See my blog on How to Get Along with an Introvert, Part I on Psychology Today. Part II will be published April 3 in Psychology Today. Also, see my list of Famous Types.

The Other Side of Introverts

Nine Ways to be an Introvert by E Wagele

I saw something today on my web site’s INFP page that sent a chill up my spine:

The inferior function
Introverted feelers’ least developed and most unconscious function is extraverted thinking, which may be triggered by being criticized or self-criticism. It often takes the form of nit-picking or being hostile, critical, or sarcastic.”

 This is a quote from my book, The Happy Introvert, A Wild and Crazy Guide to Your True Self  from the chapter Introverts, the Workplace, and Myers-Briggs.

INFP stands for four of the eight Myers-Briggs (MBTI) personality preferences: introversion, intuition, feeling and perceiving. (The others are extraversion, sensation, thinking, and judging.) I am an INFP, though the typical Enneagram 5-Observer (me) is an INTP. In other words, I’m an introverted feeler with intuition. I’m comfortable with my inner life but when I should communicate I don’t always do the right thing. This is where my inferior function, extraverted thinking, comes in.

I was having some problems concerning a friend and felt self-critical for continuing the relationship. Eventually I started making verbal slips. The things that came out of my mouth (my extraverted feeling) were shameful; things I never would have said consciously. I nit-picked, I was hostile, I was critical. Since I didn’t quit the relationship consciously, my unconscious stepped in and did it for “me.” As Jung said, the conscious and unconscious act to balance one another.

I saw why I should have paid more attention to the following advice I gave INFPs and ISFPs in The Happy Introvert:

“If you are an introverted feeler, you value ideals, art, and life, and are motivated to improve the human condition. When something upsets you…, instead of retreating, make a point of staying and working things out. Make sure your environment is safe for expressing what you think and feel, or you might notice you are holding back your opinions.” When we hold things back, they sneak out when we don’t want them to. Oops!


Feeling types make judgments according to such values as compassion, beauty, empathic connections, and harmony. Introverted feeling types (INFPs and ISFPs) value personal experience and subjective meanings so highly, they look down upon collective opinions and the extraverts who hold them. They become inflexible when their deepest beliefs are threatened.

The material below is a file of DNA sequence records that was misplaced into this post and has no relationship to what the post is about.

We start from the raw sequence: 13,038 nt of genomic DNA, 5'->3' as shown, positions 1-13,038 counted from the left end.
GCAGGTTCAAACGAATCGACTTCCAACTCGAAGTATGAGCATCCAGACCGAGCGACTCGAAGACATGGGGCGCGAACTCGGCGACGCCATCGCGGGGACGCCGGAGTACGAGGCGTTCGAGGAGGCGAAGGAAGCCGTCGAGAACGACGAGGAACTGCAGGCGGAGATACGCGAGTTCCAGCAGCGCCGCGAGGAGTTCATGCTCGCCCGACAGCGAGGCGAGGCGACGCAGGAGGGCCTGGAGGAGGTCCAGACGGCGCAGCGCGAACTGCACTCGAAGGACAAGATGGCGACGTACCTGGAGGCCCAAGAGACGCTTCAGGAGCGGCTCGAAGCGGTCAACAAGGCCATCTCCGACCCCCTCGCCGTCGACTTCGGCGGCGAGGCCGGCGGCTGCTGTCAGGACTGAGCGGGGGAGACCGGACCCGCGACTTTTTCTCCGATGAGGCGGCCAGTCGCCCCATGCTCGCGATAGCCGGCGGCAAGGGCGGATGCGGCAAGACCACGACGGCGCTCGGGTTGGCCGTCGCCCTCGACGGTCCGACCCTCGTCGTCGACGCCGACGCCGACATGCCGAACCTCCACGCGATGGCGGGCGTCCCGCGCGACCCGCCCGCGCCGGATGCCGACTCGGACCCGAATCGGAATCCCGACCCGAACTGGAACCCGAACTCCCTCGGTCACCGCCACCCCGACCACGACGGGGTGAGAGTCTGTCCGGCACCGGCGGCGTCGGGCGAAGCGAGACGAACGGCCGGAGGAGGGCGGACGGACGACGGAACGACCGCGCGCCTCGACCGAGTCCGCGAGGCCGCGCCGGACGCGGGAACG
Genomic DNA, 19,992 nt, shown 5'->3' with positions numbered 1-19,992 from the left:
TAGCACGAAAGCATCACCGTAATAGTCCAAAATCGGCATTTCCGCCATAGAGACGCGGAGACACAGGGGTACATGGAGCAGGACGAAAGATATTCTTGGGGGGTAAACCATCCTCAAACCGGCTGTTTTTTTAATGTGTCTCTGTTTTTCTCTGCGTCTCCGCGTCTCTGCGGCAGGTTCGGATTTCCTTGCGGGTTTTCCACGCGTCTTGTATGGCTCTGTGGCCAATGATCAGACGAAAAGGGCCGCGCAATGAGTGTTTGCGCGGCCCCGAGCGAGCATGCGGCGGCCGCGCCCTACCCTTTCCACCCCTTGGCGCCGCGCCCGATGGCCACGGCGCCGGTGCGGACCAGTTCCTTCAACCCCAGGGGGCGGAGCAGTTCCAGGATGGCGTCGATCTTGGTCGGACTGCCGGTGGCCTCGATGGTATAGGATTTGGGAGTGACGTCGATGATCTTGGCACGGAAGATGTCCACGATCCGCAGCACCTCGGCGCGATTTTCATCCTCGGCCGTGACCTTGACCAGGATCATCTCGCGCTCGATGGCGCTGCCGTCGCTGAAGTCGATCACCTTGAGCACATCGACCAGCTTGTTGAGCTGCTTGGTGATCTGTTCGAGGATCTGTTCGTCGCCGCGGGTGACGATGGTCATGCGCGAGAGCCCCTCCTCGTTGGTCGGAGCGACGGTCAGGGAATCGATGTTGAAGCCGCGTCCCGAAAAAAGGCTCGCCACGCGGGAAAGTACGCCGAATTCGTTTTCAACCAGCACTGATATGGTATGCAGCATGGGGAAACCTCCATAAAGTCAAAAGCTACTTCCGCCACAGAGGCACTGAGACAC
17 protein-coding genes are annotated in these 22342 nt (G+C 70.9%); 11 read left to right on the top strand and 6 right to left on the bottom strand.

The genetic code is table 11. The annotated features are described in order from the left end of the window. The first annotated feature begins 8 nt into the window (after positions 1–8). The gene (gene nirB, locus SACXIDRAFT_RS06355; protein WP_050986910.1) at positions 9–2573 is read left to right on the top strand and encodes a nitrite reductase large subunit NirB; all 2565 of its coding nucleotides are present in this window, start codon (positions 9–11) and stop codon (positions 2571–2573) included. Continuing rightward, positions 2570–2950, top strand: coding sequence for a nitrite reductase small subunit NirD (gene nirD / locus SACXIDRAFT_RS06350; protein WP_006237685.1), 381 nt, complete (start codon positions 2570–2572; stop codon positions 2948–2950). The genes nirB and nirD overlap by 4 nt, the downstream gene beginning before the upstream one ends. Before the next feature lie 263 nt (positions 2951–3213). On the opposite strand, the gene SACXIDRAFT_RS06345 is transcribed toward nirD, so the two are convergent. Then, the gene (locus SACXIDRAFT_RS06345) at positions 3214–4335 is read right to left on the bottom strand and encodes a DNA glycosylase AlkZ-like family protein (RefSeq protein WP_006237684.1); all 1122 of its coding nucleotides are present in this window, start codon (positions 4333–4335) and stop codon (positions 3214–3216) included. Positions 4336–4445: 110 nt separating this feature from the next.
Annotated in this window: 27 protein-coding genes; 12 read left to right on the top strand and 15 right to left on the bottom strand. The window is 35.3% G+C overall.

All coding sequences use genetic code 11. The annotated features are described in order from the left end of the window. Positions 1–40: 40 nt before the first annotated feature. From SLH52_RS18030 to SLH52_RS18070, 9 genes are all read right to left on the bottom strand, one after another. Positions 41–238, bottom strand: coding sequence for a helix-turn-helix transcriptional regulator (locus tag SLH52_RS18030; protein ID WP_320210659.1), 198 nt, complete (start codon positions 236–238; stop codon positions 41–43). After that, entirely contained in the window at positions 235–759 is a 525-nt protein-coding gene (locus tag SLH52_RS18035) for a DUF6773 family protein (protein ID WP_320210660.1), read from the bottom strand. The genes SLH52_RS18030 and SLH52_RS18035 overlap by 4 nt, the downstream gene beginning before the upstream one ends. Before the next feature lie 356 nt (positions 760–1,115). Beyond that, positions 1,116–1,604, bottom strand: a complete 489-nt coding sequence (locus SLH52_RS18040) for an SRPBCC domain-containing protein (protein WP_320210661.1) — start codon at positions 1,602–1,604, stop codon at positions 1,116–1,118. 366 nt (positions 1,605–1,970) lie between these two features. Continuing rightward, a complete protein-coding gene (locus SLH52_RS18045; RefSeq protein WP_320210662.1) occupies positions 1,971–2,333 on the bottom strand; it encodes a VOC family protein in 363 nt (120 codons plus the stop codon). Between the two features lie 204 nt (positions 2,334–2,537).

Introverted feelers with sensing, ISFP’s, are compassionate, use and take pleasure in their five senses, and tend to be good listeners. If you are an idealist and a soul-searcher, you may be an introverted feeler with intuition, an INFP.

Typical occupations for INFPs, include psychologists, artists, writers, philosophers, teachers, editors, inventors, and musicians. Your intuition is extraverted. If you are an introverted feeler with intuition you are creative, recognize potential in others, and understand abstract, intangible aspects of life. Avoid jobs that place you in highly competitive situations. Honor your need for quiet, consciously use your thinking ability to determine whether you have overlooked any important facts or details, and look for opportunities to engage your imagination.

The rich inner life is definitely worth all we “introverted feelers with intuition” go through. When I see a flower, a blade of grass, a Coke can, or anything else, I have a richer experience than someone whose inner life is neglected. That’s just one of many things that I love about being this type.Nigel Thompson, an INFP.

NOW The Career Within You is in Korean and Japanese. See the Japanese cover:

For Famous People’s Enneagram and MBTI types see my Psychology Today blog and my web site.